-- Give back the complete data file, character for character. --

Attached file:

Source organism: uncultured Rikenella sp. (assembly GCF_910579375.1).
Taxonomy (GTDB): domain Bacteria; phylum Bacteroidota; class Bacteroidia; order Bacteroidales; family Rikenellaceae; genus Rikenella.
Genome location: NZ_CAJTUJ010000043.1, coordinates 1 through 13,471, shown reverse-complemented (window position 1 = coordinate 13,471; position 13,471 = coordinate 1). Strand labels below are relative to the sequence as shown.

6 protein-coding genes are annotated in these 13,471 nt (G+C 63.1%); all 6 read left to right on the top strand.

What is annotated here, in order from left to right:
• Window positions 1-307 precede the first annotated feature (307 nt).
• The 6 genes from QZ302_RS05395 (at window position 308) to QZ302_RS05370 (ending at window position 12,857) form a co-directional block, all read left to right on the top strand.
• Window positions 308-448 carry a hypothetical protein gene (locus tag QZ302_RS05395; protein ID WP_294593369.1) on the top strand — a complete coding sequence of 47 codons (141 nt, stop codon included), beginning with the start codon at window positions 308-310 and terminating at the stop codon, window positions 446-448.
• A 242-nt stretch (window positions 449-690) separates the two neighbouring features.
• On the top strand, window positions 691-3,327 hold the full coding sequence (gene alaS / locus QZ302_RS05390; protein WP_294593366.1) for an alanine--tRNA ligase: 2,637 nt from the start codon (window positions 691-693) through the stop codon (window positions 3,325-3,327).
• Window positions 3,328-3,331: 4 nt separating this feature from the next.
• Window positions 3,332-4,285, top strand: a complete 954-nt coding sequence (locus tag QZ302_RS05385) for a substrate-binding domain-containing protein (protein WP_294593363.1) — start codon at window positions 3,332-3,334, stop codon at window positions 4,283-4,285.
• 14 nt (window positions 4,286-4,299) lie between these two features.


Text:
Source organism: uncultured Rikenella sp. (assembly GCF_910579375.1).
Taxonomy (GTDB): domain Bacteria; phylum Bacteroidota; class Bacteroidia; order Bacteroidales; family Rikenellaceae; genus Rikenella.
Genome location: NZ_CAJTUJ010000043.1, coordinates 1 through 13,471, shown reverse-complemented (window position 1 = coordinate 13,471; position 13,471 = coordinate 1). Strand labels below are relative to the sequence as shown.

6 protein-coding genes are annotated in these 13,471 nt (G+C 63.1%); all 6 read left to right on the top strand.

What is annotated here, in order from left to right:
• Window positions 1-307 precede the first annotated feature (307 nt).
• The 6 genes from QZ302_RS05395 (at window position 308) to QZ302_RS05370 (ending at window position 12,857) form a co-directional block, all read left to right on the top strand.
• Window positions 308-448 carry a hypothetical protein gene (locus tag QZ302_RS05395; protein ID WP_294593369.1) on the top strand — a complete coding sequence of 47 codons (141 nt, stop codon included), beginning with the start codon at window positions 308-310 and terminating at the stop codon, window positions 446-448.
• A 242-nt stretch (window positions 449-690) separates the two neighbouring features.
• On the top strand, window positions 691-3,327 hold the full coding sequence (gene alaS / locus QZ302_RS05390; protein WP_294593366.1) for an alanine--tRNA ligase: 2,637 nt from the start codon (window positions 691-693) through the stop codon (window positions 3,325-3,327).
• Window positions 3,328-3,331: 4 nt separating this feature from the next.
• Window positions 3,332-4,285, top strand: a complete 954-nt coding sequence (locus tag QZ302_RS05385) for a substrate-binding domain-containing protein (protein WP_294593363.1) — start codon at window positions 3,332-3,334, stop codon at window positions 4,283-4,285.
• 14 nt (window positions 4,286-4,299) lie between these two features.